In 2010, 150,000 pounds of meat were recalled as a result of possible contamination with Escherichia coli O157:H7. It is estimated that the annual cost of E. coli O157:H7 on the food industry in the United States is $405 million.
Escherichia coli O157:H7 causes serious gastrointestinal infections and can be transmitted among other means, by ground beef and fresh vegetables.
The first recognized human illness for E. coli O157:H7 was in 1982 from contaminated hamburger. Seventy-three thousand illnesses are reported annually in the United States with a spike in the summertime as more families are enjoying outdoor activities such as home grilling, fresh vegetables from the garden and more frequent contact with domestic animals.
Cattle shed this bacterium in their feces, but its excretion usually follows a seasonal pattern with the largest prevalence in the summer months.
The beef processing industry has implemented many intervention strategies in harvest facilities, such as antimicrobials and hides washes. Recently, interest has increased in pre-harvest strategies, such as feeding a probiotic, vaccinations, and bacteriophage treatments in hopes of reducing the percentage of E. coli entering the harvest facility as well as the pathogen load in the gastrointestinal tract of cattle.
As the ethanol industry grew it was suggested that feeding distillers grains, a byproduct of ethanol processing, caused an increase in the prevalence of E. coli O157:H7 in cattle. Researchers suggested that distillers grains may contain components that directly or indirectly stimulate growth of E. coli O157:H7. Because distillers grains partially replace corn or a cereal grain in the diet, there is a reduction in dietary starch and increased flow of non-starch fractions, as lipid and protein, into the hindgut. This may favor the growth and persistence of E. coli O157:H7 by altering the microbial ecosystem.
Previous research has shown inconsistent results regarding an increase in E.coli O157:H7 prevalence attributed to feeding distillers grains to cattle. In 2009, researchers at Kansas State University reported no significant effects of dried distillers grains with solubles, or dry rolled corn, on E. coli O157:H7 prevalence in cattle.
In 2008, researchers at Kansas State conducted three studies related to this topic. One reported that on day 122 cattle were more likely to shed E. coli O157:H7 when fed 25 percent distillers grains in the diet, but on day 136 there was no effect of feeding distillers grains on the shedding prevalence of E. coli O157:H7.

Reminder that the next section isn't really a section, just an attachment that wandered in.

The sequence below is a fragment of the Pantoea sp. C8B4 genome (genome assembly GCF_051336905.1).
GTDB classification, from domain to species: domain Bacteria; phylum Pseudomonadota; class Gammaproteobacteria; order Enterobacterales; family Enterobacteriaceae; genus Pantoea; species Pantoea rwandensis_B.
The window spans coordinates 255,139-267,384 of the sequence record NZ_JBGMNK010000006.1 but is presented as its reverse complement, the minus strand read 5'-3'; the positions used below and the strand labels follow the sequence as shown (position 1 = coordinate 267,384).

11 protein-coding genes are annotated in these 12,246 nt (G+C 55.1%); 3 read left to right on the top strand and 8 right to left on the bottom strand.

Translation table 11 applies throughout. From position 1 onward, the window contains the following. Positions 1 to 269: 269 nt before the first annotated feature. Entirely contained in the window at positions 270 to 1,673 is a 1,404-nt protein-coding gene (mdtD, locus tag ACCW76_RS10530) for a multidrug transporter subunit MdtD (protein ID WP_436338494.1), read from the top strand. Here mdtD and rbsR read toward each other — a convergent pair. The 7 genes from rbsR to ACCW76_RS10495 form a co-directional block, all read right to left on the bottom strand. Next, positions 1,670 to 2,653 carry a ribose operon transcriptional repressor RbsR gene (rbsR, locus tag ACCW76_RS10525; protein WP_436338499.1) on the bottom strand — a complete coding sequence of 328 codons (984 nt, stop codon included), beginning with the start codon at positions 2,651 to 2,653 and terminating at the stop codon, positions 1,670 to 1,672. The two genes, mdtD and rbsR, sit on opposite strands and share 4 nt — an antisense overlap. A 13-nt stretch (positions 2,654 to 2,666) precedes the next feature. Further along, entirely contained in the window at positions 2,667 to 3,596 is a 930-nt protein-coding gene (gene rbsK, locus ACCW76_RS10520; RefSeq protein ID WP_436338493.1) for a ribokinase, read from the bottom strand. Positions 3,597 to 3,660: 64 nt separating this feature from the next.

A second study found that distillers grains significantly increased E. coli O157:H7 shedding, in samples collected off the pen floor. A third found an overall low prevalence of 5 percent and that distillers grains had no significant effect on the prevalence of E. coli O157:H7.
In 2007, researchers at the University of Nebraska found a significant effect on the level of distillers grains on the shedding of E. coli O157:H7.
Researchers at the University of Minnesota are currently conducting a two year study to evaluate the prevalence of E. coli O157:H7 in Minnesota cattle fed distillers grains in the feedlot and upon entering an abattoir.
For year one, three farms sites were evaluated, comprising of a one-time capacity of approximately 8,000 cattle. The feedlots evaluated represented a wide variety of facility types (open, enclosed, and slatted floor) and cattle types (calves and yearlings).
Multiple pens of cattle within each site were sampled. Fresh fecal samples (n=1,457) were collected randomly from the feedlot floor at 5 percent of the pen population at least once a month for a year.
Results indicate an overall E. coli O157:H7 prevalence of 9.06 percent when averaged across the three farm sites. Prevalence within the three sites measured 4.18, 11.22, and 9.42 percent. No difference has been observed for the probability of E. coli O157:H7 in cattle fed high (greater than 25.5 percent) and low (less than 25 percent) dietary inclusion of distillers grains.
Researchers have observed the highest prevalence for shedding of E. coli O157:H7 in the summer (30.71 percent) and the lowest prevalence in November (1.90 percent). At the abattoir, fresh fecal samples (n=1,201) were collected randomly once a month. The total population samples consisted of 4,166 head of cattle and 59 lots.
The overall E. coli O157:H7 prevalence was 11.66 percent when averaged across all samples. Researchers have noted that of the positive results, the highest prevalence for shedding of E. coli O157:H7 in the winter months (76 percent) and the lowest prevalence in the summer (5 percent).
The probability of E. coli O157:H7 found in cattle fed distillers grains was lower than cattle not fed distillers grains. Dietary inclusion level of distillers grains has not affected E. coli O157:H7 prevalence in Minnesota-fed feedlot cattle in research completed thus far, however this data collection will continue another year.
The shedding of E. coli O157:H7 in cattle greatly fluctuates. It is important that proper intervention to control and minimize the spread of E. coli from cattle to food products and the environment is practiced at all times of the year.